New life on Mars


September is National Biodiversity Month, a reminder of the importance of protecting and improving biodiversity in our environment. It’s something particularly important to staff at Macquarie – not only because of our research commitment to a Secure Planet, but also because of the treasured nature of the campus environment in which we work.

One project that demonstrates Macquarie’s commitment to improving biodiversity is the Mars Creek rehabilitation project.  Walking along the creek’s verdant banks today you would hardly realise that only a few years ago Mars Creek was a neglected channel suffering many of the problems typical of urban streams.

“It was essentially an erosion gully,” recalls John Macris, Macquarie’s Biodiversity Planner. “There was minimal in-stream habitat and only two locally native plants growing along that whole section of creek.”

With two-thirds of the 100 hectare catchment of Mars Creek residing in the Macquarie campus, the University appreciated that it could have a positive impact on the water and habitat quality of the creek and the National Park downstream.

Engineering and restoration ecology expertise were thoughtfully blended together in the design, which re-shaped the creek and created a flood mitigation system nested within the surrounding habitat zone.

26,000 new natives were planted, creating habitats to support wildlife including native birds, reptiles and frogs.

From forgotten to flourishing:  before and after photo of one section of the creek.

“We now have 200 metres of naturalised channel, pool and edge habitats, and the young forest around the creek is slowly taking shape,” says John. “We also now have a wonderful outdoor classroom space for various field studies.

“We’re still really at the beginnings of a long regeneration process,” he points out. “Right now, for example, the long lived trees we planted are starting to overtake the quick growing shrubs in height and coverage”.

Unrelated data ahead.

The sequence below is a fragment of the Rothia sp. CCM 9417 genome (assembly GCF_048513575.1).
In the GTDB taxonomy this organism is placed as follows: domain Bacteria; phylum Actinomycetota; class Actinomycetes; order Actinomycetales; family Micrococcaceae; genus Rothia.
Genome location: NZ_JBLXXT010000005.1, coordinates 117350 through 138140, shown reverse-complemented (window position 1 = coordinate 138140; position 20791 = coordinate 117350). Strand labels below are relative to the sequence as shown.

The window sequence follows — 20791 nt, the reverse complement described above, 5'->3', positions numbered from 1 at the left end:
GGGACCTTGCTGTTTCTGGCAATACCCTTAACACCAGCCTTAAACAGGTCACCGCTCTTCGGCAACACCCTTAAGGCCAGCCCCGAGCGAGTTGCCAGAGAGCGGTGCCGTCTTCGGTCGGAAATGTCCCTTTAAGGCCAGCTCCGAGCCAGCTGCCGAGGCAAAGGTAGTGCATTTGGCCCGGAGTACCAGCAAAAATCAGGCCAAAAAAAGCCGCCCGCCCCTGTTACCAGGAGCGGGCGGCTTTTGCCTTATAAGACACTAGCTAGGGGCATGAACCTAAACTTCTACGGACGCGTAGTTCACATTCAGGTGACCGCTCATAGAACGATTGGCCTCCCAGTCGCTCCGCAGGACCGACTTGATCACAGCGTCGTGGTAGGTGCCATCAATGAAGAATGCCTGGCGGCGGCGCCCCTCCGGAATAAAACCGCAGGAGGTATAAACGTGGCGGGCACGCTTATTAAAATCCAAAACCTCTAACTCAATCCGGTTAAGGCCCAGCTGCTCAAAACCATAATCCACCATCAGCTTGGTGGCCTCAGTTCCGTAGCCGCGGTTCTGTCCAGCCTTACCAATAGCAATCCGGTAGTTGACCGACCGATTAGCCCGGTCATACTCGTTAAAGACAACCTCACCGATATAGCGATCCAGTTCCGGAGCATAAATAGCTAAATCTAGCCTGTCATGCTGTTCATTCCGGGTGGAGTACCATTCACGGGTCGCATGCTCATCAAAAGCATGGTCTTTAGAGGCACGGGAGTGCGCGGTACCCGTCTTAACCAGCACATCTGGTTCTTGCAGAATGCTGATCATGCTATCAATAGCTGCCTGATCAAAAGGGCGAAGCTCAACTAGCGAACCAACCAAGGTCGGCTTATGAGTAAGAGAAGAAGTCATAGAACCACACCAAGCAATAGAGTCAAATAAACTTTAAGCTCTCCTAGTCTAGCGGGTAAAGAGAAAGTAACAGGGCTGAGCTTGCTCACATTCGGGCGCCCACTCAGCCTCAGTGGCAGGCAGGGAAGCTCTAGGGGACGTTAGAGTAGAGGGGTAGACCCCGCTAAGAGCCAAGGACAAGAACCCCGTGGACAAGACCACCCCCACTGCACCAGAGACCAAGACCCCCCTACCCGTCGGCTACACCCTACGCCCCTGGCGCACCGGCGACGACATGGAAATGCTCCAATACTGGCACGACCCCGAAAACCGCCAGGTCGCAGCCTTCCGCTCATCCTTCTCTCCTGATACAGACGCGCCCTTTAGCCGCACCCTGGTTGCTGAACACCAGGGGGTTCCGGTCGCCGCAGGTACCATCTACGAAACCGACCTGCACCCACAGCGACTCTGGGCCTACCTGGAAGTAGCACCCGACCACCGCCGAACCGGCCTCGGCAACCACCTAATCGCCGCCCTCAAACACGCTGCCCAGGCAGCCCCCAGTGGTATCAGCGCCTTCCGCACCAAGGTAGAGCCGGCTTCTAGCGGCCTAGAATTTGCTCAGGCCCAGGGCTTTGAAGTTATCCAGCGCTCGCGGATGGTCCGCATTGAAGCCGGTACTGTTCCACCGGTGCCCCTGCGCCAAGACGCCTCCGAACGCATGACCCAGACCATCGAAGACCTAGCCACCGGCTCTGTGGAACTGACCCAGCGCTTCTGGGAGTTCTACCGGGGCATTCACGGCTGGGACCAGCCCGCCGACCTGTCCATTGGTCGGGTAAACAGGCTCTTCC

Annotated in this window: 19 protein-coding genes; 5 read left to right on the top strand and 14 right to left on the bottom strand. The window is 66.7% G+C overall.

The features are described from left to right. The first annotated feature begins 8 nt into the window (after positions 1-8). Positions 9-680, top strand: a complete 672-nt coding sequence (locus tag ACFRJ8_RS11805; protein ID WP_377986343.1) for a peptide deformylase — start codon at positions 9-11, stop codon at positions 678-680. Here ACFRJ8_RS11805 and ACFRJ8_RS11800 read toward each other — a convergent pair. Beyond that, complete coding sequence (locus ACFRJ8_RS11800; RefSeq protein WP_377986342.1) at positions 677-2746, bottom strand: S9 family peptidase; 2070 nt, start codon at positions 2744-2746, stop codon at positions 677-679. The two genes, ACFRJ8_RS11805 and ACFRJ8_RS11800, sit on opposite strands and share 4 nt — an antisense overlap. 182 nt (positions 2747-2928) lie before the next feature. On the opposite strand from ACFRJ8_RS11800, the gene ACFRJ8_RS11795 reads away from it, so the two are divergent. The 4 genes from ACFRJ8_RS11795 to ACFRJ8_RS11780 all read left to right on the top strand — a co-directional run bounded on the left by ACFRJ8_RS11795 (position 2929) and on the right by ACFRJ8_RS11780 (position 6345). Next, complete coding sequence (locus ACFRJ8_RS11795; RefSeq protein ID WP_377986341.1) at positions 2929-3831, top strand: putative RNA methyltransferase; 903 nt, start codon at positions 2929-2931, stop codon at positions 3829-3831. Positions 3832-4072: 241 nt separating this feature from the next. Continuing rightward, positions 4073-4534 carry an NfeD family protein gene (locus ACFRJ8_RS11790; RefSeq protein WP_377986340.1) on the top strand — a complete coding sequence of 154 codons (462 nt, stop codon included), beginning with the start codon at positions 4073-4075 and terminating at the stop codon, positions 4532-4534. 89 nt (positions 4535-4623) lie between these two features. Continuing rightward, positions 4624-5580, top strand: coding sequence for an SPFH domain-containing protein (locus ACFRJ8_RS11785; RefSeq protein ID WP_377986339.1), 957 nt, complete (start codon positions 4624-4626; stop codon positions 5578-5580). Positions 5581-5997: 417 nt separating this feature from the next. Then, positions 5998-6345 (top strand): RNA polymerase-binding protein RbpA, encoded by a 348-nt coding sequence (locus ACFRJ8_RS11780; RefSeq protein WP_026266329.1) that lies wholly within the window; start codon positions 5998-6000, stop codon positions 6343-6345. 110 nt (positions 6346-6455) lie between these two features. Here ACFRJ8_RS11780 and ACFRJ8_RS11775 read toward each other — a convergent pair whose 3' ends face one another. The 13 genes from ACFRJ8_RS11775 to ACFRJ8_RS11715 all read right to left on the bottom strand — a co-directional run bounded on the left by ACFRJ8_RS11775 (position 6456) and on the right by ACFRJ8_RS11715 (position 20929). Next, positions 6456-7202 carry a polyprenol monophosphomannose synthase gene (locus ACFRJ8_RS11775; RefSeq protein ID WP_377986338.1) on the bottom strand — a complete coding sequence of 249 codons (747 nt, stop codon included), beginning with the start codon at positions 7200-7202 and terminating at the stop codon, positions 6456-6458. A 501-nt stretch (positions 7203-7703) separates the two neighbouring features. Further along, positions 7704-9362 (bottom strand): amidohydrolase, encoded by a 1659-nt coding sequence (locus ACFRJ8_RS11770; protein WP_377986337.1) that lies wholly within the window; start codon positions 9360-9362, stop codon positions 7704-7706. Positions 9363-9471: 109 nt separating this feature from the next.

View the transformation of Mars Creek:

With the University’s mammoth efforts to restore the creek already recognised with a 2017 Australasian Green Gown Awards nomination, the team has equally ambitious plans afoot for further work.

“A further section of the Mars Creek is earmarked for a naturalisation effort in the not too distant future,” John says. “We’ll have more details on this plan later in the year.”

Read about the Mars Creek rehabilitation project in more detail.





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  1. It is a brilliant result and vision Macquarie Sustainability, Biodiversity and Landcare teams. Can we naturalise the rest of the creek to the lake? Also think about growing trees and tall shrubs next to the deeper bodies of water for tree frogs

  2. How wonderful to work on a campus with a beautiful and revitalized creek running through it, and what great vision from those who have led this initiative. What a shame the university has located an unmanaged smoking zone adjacent to the most accessible part of the creek, where smokers continue to pollute the habitat and spoil the environment.

  3. Congratulations to all who are involved in the Mars Creek project. It is a model for Councils in the greater Sydney area to do the same for the creeks and drains in their respective areas especially as farmland gives way to urbanisation.

  4. Macquarie University and those associated with the Mars creek project are to be congratulated on what they have achieved. It is a model for Councils in the greater Sydney area to do likewise with the creeks and drains. Congratulations!

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